The Days (Dongchun de rizi) (1993)
Suicides (Da youxi) (1994)
Frozen (Jidu hen leng) (1995) released under the pseudonym Wu Ming (anonymous)
So Close to Paradise (Biandan, Guninag) (1997) also known as The Vietnamese Girl or Ruan’s Song
Beijing Bicycle (Shiqi sui de danche) (2000)
Suburban Dreams (Menghuan tianyuan) (2000) also known as The House or Fantasy Garden
After the war (Jeon Jang Keu I Hu) (2001) a Korean project consisting of three short films, one of them directed by Wang.
Drifters (Er di) (2003)
Shanghai Dreams (2005)
Peering From the Moon (Henry Chow, 1991)
The Red Violin (François Girard, 1998)
“Wang Xiaoshuai” in Zhang Yingjin (ed.), Encyclopedia of Chinese Film, London, Routledge, 1995, p. 345.
Articles in Senses of Cinema
Riding Towards the Future: Wang Xiaoshuai’s Beijing Bicycle by Elizabeth Wright
IndieWIRE interview on Beijing Bicycle.
Copies of Wang’s films can be purchased here.
From the Asian Film Connections website; includes a short synopsis, director’s statement, crew and print information on the film. There’s also a link to Frozen.
A critical essay.
- Alexa Olesen, “Wang Xiaoshuai’s Beautifully Bleak Vision of China”, Virtual China, 1999, http://www.virtualchina.com/archive/leisure/film/wangxiaoshuai-alo.html
- Lorenzo Codelli, “Interview with Xie Fei”, http://www.spaziocultura.it/gallery/cecudine/fe_2001/ENG/cina_ifei_eng.htm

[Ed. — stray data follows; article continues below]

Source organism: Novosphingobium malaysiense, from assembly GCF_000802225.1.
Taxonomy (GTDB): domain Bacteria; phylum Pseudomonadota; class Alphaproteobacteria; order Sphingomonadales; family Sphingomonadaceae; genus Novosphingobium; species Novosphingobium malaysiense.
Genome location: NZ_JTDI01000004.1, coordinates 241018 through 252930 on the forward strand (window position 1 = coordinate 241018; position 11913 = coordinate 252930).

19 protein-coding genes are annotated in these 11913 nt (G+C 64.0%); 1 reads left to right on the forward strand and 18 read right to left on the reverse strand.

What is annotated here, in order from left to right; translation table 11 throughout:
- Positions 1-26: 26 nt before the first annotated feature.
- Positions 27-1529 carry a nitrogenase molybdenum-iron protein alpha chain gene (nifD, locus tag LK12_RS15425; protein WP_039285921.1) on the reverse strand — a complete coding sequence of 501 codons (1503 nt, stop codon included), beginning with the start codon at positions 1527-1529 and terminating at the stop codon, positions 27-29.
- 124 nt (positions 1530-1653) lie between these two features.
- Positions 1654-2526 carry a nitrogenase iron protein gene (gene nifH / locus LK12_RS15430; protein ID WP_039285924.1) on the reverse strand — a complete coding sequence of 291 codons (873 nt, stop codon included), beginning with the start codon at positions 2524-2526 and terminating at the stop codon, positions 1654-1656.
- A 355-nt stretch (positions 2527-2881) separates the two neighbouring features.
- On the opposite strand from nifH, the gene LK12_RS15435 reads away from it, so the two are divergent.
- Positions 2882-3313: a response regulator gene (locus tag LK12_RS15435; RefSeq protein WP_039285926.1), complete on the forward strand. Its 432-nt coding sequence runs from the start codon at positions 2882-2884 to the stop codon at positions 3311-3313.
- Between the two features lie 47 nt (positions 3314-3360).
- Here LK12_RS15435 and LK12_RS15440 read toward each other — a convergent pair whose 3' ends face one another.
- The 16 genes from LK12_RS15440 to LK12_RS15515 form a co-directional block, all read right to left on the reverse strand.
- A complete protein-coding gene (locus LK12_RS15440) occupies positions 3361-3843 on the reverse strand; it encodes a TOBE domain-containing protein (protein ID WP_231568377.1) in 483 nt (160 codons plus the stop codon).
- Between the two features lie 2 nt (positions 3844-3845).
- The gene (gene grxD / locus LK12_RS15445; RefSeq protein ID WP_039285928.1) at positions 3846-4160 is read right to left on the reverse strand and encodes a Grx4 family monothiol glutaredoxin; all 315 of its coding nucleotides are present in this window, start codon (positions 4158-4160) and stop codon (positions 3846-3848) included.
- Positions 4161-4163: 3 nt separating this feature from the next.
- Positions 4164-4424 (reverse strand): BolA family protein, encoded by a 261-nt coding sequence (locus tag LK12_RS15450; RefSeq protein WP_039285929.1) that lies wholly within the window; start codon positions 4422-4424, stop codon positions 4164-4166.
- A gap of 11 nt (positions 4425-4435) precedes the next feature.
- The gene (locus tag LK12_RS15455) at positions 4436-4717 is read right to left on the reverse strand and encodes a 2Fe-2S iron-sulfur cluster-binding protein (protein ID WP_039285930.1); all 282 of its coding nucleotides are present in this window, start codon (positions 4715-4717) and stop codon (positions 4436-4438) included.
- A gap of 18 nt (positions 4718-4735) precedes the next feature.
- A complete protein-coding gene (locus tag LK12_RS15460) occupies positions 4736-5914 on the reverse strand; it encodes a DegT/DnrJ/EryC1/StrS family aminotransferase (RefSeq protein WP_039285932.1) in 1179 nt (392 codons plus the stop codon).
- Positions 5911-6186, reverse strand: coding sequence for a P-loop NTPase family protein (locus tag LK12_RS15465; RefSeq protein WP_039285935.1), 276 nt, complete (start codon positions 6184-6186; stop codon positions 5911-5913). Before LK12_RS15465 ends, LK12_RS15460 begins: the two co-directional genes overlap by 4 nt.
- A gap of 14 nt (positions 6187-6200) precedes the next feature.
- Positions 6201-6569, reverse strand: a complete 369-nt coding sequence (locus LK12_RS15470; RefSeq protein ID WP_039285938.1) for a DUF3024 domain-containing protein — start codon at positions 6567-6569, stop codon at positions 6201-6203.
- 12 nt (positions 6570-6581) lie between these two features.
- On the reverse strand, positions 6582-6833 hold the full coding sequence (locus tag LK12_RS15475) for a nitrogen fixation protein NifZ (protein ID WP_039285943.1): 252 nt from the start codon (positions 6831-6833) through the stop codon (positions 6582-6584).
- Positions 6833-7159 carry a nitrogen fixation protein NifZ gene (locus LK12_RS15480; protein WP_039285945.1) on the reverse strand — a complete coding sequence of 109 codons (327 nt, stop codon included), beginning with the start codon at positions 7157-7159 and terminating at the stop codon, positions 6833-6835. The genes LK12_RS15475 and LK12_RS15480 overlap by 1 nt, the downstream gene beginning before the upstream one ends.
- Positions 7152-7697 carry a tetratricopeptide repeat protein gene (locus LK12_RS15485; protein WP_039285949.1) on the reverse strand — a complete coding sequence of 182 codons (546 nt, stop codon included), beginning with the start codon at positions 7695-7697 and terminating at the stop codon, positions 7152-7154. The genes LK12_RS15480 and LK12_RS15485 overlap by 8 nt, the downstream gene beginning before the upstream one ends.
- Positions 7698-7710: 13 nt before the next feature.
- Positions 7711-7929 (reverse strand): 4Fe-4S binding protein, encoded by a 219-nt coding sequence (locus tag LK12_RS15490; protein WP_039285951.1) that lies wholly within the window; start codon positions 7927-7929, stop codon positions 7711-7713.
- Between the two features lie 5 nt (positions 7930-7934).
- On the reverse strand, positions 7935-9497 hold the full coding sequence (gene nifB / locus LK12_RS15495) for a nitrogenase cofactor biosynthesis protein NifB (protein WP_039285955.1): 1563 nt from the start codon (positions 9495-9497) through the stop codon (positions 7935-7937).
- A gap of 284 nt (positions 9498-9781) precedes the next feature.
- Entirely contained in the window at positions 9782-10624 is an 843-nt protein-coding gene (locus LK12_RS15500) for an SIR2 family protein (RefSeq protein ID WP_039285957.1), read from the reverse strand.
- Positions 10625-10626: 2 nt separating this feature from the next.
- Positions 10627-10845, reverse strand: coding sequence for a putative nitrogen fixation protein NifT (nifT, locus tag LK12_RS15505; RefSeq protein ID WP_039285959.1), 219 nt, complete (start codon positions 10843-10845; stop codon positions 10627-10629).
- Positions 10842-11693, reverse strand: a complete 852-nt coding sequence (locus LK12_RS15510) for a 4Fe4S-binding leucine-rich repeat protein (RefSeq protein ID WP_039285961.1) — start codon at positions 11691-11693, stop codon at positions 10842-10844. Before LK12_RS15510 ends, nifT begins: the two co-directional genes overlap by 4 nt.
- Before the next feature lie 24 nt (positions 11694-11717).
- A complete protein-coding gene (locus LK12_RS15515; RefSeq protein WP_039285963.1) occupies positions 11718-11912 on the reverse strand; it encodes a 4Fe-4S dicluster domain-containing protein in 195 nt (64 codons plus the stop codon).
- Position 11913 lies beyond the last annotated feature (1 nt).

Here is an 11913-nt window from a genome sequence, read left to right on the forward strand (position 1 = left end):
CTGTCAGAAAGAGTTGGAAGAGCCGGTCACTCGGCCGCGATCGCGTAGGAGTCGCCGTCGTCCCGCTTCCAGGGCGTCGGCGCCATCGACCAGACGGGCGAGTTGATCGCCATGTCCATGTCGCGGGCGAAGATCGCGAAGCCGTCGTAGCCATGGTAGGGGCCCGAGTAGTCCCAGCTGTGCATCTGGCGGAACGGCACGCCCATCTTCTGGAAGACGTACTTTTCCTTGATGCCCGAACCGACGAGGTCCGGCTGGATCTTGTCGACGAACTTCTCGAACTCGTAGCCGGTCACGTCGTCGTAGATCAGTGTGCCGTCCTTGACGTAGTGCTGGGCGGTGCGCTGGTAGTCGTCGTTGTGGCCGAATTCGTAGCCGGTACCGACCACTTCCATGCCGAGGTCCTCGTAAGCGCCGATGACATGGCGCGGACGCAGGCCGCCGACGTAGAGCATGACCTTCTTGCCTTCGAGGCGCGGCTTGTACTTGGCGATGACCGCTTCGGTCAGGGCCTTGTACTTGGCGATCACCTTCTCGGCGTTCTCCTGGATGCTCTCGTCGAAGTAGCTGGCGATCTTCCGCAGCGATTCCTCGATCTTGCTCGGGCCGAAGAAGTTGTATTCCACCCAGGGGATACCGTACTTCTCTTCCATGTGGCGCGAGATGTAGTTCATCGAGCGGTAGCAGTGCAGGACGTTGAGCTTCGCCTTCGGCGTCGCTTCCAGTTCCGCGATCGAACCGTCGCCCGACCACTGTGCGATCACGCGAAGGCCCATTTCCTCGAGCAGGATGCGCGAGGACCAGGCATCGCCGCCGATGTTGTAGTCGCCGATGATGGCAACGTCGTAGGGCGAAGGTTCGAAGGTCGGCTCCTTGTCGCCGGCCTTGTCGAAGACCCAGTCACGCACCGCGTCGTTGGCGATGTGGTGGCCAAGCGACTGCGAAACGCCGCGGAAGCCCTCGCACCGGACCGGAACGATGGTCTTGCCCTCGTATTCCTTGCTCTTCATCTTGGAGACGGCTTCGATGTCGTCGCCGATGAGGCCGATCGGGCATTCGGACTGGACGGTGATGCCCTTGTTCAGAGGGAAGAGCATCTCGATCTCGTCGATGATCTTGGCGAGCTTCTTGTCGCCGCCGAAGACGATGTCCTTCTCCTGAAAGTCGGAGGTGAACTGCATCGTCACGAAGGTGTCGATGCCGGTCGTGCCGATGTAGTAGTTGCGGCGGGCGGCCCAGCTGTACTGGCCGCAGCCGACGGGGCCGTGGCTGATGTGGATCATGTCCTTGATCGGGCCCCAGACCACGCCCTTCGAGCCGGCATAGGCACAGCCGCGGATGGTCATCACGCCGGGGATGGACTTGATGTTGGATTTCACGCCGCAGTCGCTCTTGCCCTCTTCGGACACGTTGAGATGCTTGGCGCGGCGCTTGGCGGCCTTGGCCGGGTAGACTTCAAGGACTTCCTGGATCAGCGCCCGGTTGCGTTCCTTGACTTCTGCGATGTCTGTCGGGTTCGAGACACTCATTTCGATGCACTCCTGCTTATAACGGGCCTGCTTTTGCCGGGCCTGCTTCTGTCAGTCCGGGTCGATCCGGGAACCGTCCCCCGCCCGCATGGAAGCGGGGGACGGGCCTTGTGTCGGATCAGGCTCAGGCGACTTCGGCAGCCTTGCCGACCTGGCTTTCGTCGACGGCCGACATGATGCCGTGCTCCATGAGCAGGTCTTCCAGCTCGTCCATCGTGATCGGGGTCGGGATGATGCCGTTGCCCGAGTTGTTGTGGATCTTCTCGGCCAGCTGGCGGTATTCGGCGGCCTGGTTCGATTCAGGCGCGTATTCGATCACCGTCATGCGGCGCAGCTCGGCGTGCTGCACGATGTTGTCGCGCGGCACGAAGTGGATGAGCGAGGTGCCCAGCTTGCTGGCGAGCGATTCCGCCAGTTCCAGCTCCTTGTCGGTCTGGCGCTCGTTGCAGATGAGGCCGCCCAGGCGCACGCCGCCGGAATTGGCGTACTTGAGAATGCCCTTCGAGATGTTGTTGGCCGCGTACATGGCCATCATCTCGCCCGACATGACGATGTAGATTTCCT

- Geremie R. Brame, “Bike Envy”, Persimmon: Asian Literature, Arts, and Culture, vol. 3, no. 3, 2003, http://www.persimmon-mag.com/winter2003/Departments1.htm
- James Clifford, Travel and Translation in the Late Twentieth Century, Harvard University Press, 1997, p. 3.
- A notable example of this shift in the late 1980s is the change from the “Root-Searching” movement to the ideas stemming from the famous television series “River Elegy”.
- See for example the discussion on The Days in Sheila Cornelius and Ian Haydn Smith, New Chinese Cinema: Challenging Representations, London, Wallflower Press, 2002.
- Interview with Wang Xiaoshuai, http://www.magiclanternpr.com/films/beijing_bicycle.htm
- P. G. Pickowicz, “Velvet Prisons and the Political Economy of Chinese Filmmaking” in Deborah S. Davis et al. (eds), Urban Spaces in Contemporary China: The Potential for Autonomy and Community in Post-Mao China, Cambridge, Cambridge University Press, 1995, pp. 193–220.
- Jean Tang, “Interview: Paradise Lost: Wang Xiaoshuai’s nostalgic Beijing Bicycle”, IndieWire, http://www.indiewire.com/people/int_Wang_Xiao_020125.html
- Taken from article on Beijing Bicycle found at http://www.dianying.com.